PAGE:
And the relevance of this little tale? Well, that nothing has fundamentally changed in the hundreds of years since the storytellers of Cuenca first plied their trade (for I’m sure that the old man described to me by my driver was simply most recent in a very ancient profession, in that part of the world at least). And that, in the same way as the prehistoric bone-thrower in 2001 has become the space industry today, so the storyteller of Cuenca has become an industry too — and his illustrated boards have grown larger in scale and expense — we call them “effects movies.” And that I, and many of the readers of this journal, are in the same business as that old man — we provide the lurid pictures that hook the audience into the movie theatres. Our pictures may no longer be carried on the backs of donkeys, and they may be vastly more sophisticated and realistic, and they might well travel many times round the world in fibre-optic cables, but nevertheless they are fulfilling exactly the same function. And along with the computer-generated imagery goes that of the prosthetics and make-up artists, the pyrotechnics experts, the miniature model and creature makers, the compositing artists and the stop-frame animators — it’s all on the same family tree, so to speak, all evolved from a common ancestor.

Mike Milne is Director of Computer Animation at FrameStore, which together with its sister company CFC, forms one of Europe's largest digital effects teams. He recently removed the funny part from his tag line.




Mike Milne
FrameStore
9 Nole Street
London W1V 4AL
United Kingdom

Tel: +44-171-208-2600
Fax: +44-171-208-2626


The copyright of articles and images printed remains with the author unless otherwise indicated.

The distinguishing feature of members of the “Cuenca species” is the combination of illustration and description, that cannot survive independently, and the essential mediocrity of both elements — neither the story nor the pictures have to be very good (although, of course, they might be), but in combination they’re irresistible. Thus, for instance, a film of the Sherlock Holmes story Hound of the Baskervilles, while appearing to be a perfect example, would actually be a mimic — because it’s a clever story in its own right, that works perfectly well without visual aids. Illustrated newspaper accounts of bloody atrocities are an example of convergent evolution — the stories have to be reasonably accurate, and the pictures are real photographs of real people, and both survive independently. On the other hand, tabloid newspaper stories with obviously faked pictures (in the U.K., the front runner is the Sunday Sport, which features headlines like “Brussel Sprout from Outer Space Ate My Pal!” and “World War Two Bomber Found on Moon — Official!”) are very definitely Cuenca scions, although attempting to camouflage themselves by adopting the external characteristics of a genuine newspaper story.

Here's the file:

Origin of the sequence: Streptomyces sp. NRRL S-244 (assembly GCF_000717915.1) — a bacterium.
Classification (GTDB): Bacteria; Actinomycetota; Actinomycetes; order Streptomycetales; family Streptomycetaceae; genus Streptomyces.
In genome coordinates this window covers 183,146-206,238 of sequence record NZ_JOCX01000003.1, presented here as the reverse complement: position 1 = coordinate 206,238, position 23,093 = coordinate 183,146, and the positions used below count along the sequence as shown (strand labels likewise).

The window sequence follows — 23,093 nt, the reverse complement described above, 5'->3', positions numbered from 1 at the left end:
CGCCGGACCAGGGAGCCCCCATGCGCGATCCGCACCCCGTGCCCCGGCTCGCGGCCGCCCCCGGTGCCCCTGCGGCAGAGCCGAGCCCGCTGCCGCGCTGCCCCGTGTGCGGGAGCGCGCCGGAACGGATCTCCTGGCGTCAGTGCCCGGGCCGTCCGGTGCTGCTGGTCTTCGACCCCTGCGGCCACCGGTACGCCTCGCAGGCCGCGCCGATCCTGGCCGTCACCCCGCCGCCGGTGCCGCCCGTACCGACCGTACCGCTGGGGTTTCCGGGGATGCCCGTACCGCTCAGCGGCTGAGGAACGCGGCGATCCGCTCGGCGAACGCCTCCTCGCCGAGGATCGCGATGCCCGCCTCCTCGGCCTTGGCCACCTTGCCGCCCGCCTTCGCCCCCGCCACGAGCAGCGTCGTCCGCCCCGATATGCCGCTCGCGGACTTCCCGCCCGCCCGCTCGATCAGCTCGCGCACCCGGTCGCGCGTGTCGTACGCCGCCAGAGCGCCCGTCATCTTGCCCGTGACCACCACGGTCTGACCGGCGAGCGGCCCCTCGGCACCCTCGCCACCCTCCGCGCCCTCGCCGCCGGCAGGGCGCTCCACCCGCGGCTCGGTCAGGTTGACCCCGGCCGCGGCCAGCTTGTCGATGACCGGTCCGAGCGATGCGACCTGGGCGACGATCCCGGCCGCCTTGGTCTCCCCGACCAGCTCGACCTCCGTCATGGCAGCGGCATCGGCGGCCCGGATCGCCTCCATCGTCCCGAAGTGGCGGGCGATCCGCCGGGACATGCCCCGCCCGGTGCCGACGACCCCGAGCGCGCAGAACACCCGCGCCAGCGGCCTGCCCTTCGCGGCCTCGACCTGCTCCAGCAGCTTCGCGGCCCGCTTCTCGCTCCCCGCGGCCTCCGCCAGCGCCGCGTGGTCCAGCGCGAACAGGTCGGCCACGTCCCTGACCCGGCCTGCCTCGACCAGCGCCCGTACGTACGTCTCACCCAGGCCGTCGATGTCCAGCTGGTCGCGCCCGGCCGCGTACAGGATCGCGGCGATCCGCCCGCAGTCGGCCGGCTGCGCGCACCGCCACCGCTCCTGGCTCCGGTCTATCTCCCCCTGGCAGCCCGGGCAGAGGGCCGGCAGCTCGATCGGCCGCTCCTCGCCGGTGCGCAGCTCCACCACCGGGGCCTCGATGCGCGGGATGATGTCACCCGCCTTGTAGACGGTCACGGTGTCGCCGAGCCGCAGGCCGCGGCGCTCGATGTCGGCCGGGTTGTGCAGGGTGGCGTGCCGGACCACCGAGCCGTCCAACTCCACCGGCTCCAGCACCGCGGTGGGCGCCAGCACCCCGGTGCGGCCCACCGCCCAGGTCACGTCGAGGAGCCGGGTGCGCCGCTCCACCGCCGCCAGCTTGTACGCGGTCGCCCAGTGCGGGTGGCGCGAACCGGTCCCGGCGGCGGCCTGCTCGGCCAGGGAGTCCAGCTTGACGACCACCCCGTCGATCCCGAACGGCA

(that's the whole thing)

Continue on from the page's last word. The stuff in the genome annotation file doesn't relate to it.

Other departed relatives on this ancestral line can be spotted — the “penny dreadfuls” of Victorian Britain, perhaps — but with the arrival of the early effects films in the ‘30s (King Kong is the perfect type specimen), we have clearly discovered the modern animal, albeit in an unsophisticated form — what one might call the Cro-Magnon equivalent. The sci-fi movies of the ‘50s (but only the ones in which we actually see an alien creature, even if only for a single scene in the last reel!) are certainly cousins, while some of the horror movie family — especially the Roger Corman canon and the Hammer films from Bray studios, are definitely direct heirs.

I often wonder what the future will bring for this industry, this strange offspring born of the desire to be horrified (by the events depicted) but at the same time comforted (they’re not real — look at all the fake blood!). I have no doubt that it will survive and flourish, because it has done so for so long, and it is so obviously an ineradicable part of the human psyche. But what of its roots? Did it really start in places like Cuenca, a few hundred years ago, or is it much, much older?

A couple of years after my first visit to Cuenca, I found myself once more traveling through an unfamiliar province of Spain in a stranger’s car. This time, it was in the north, heading for the Cantabrian town of Santillana del Mar. Blearily, I opened my eyes: “And what is..” (peering out of the window and catching side of a signpost) “what is Altamira famous for?” “You mean you don’t know?” asked the driver, incredulously, “it’s the most famous prehistoric site in Europe! It’s where the cave paintings are!” And with that, he turned down the side road deposited me at the entrance to the Altamira caves, insisted that I should see them and drove away.

I shall be eternally grateful to that anonymous driver, because I took his advice and joined the next party of tourists to go into the caves. Nowadays, they’re closed to visitors, whose breath is ruining the paintings — so I feel privileged to have been able to walk through the caves and see the very pictures daubed on the walls by those slightly hairier ancestors of ours, fifty thousand years ago — and I begin to wonder. I know that traditional prehistorians will tell us that these paintings were part of some quasi-religious ritual, and that others will assure us that they were early strategy lessons for hunters, but I’m not so sure. I can just hear that proto-Spielberg, that earlier Ridley Scott, warming up his audience: “Hear all about the horrible creatures outside! See the great killer bison! Hear how it crushed five men!” Well, it sure beats the hell out of hunting mammoth with a sharpened stick, doesn’t it?